Flashcards in EXAM #1: REVIEW Deck (128):
What is the staining method that is used to diagnose Barrett's Esophagus?
Alcain Blue, which stains mucous secreting goblet cells blue
What third of the esophagus is more likely to harbor a squamous cell carcinoma?
At what vertebral level is the esophageal hiatus located?
What lymph nodes are most likely to be affected by metastasis from the inferior esophagus?
What two surgical procedures can be done for refractory PUD?
1) Surgical excision of the pylorus
2) Selective vagotomy
Outline the borders of the Gastrinoma Triangle.
1) Junction of the cystic duct and common hepatic duct
2) Junction of the neck and body of the pancreas
3) Junction between 2nd and 3rd part of the duodenum
What gross change of the stomach is seen in Zollinger-Ellison Syndrome?
Prominent rugae due to increased parietal cell mass
List the four histologic features of Gluten Enteropathy.
1) Disarrayed enterocytes
2) Villous atrophy
3) Crypt hyperplasia
4) Inflammation of the lamina propria
What two structures may be damaged if their perforation of a posterior duodenal ulcer?
2) Gastroduodenal a.
What is the result of an anterior duodenal ulcer perforation?
Air accumulation between the diaphragm and anterior wall of the liver
What is the eponym of the watershed area of the colon that is most prone to ischemia?
"Critical Point of Griffiths"
What are the three mechanisms that cause esophageal stenosis?
1) Sequestration of respiratory tissue elements
2) Myenteric plexus damage that causes hypertrophy
3) Mucosal diaphragm
What vascular anomaly can cause esophageal stenosis?
- 4th brach on the left side of the aortic arch
- Retroesophageal course to become the RIGHT subclavian a.
What nerve supplies the rectum inferior to the pectinate line?
Inferior rectal n.
What is amylopectin?
Plant starch with alpha-1,4 glycosidic bonds and alpha-1,6 branches
What are the specific oligosaccharides that are the end products of pancreatic alpha-amylase?
3) Alpha-limit dextrins
What prevents pancreatic lipase from being denatured by bile acids?
What are the four physical mechanisms that prevent infection of the GI tract?
1) Acidity of the stomach
3) Detergent action of bile
4) Mucus secretion
List the four major locations of GALT.
1) Peyer's patches
3) Lymphoid aggregates in the large intestine
4) Lamina propria
What are the two important functions that IgA plays in immunity?
2) Anti-parasite immunity--facilitates eosinophil degranulation
What two malignancies are patients with Celiac Disease at risk for?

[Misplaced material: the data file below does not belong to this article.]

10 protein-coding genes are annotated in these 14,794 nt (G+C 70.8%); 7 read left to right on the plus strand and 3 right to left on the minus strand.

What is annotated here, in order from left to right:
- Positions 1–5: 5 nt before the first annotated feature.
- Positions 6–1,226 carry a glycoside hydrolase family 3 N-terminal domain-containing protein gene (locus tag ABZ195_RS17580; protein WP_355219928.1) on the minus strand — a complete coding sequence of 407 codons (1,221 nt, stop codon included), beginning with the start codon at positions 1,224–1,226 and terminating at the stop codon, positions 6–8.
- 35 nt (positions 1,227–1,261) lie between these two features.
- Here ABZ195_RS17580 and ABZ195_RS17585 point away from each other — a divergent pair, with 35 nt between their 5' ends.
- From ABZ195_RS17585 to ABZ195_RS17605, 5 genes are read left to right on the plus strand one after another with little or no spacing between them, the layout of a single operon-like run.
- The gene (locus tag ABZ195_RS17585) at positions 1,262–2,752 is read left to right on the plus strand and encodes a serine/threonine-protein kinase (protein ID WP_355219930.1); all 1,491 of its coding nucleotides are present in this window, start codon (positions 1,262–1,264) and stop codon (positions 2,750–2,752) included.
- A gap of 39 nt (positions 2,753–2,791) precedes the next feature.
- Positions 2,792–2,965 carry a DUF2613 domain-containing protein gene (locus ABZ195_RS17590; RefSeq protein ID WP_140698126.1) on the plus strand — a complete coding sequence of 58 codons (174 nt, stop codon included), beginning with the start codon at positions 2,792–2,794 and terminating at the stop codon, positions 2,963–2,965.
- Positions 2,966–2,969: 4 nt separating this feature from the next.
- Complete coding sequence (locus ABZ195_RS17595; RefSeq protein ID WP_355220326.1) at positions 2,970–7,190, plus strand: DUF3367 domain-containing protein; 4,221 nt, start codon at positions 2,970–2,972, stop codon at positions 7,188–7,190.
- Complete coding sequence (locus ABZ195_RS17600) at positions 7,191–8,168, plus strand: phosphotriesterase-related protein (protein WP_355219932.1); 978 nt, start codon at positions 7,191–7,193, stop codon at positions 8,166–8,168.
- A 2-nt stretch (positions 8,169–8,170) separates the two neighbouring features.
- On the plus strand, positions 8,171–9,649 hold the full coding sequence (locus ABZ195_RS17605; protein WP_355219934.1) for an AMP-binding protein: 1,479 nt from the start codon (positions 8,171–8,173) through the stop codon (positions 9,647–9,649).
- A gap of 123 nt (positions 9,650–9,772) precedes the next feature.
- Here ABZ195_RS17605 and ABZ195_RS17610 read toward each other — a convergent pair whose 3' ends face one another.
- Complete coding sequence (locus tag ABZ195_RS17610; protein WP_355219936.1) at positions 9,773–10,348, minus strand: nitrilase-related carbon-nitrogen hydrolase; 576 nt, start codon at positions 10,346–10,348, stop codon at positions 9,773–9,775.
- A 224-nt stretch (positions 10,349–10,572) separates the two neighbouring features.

1) GI Lymphoma
2) GI Carcinoma
What drug can be used to treat Crohn's Disease?
Infliximab, an anti-TNF-a monoclonal antibody
When do the symptoms of Botulism start?
12-36 hours post ingestion
What are the essential identifying characteristics of C. botulinum?
Gram positive bacillus (rod) that is:
Do the major characteristics of C. diff differ from C. botulinum?
Aside from supportive therapy and stopping the offending agent, how is C. diff colitis treated?
Oral metronidazole or vanomycin
****Note that metronidazole is preferred*****
What kind of diarrhea is associated with Shigellosis?
What are the identifying characteristics of Shigella dysenteraie?
Gram negative bacillus that is:
- Non-lactose fermenting
What are the 3x characteristics that distinguish Shigella from Salmonella?
1) Non-glucose fermenting
2) No H2S production
I.e. Salmonella ferments glucose (not lactose), produces H2S, and is motile
What is the preferred treatment for Shigellosis?
A fluoroquinolone i.e. CIPROFLOXACIN
What is the preferred treatment for Shigellosis in children?
*****Note that cipro is not used in kids b/c of an increased risk of tendonitis and achilles tendon rupture*****
What are the 4x infections that can be caused by Salmonella?
2) Typhoid fever
What is the most important host defense against Salmonella typhimurium?
Where does Salmonella typhi replicate?
Mononuclear phagocytes i.e. monocytes and macrophages in Peyer's Patches
What organ is associated with the carrier state of Salmonella typhi?
What are the symptoms of Typhoid Fever?
2) Fever/ constipation
What are the drugs of choice in treating patients with Salmonella enterocolitis?
List the major identifiable characteristics of E. coli.
Gram negative bacillus (rod) that:
- Facultative anaerobe
- Ferments lactose
What strain of E. coli most commonly causes traveler's diarrhea?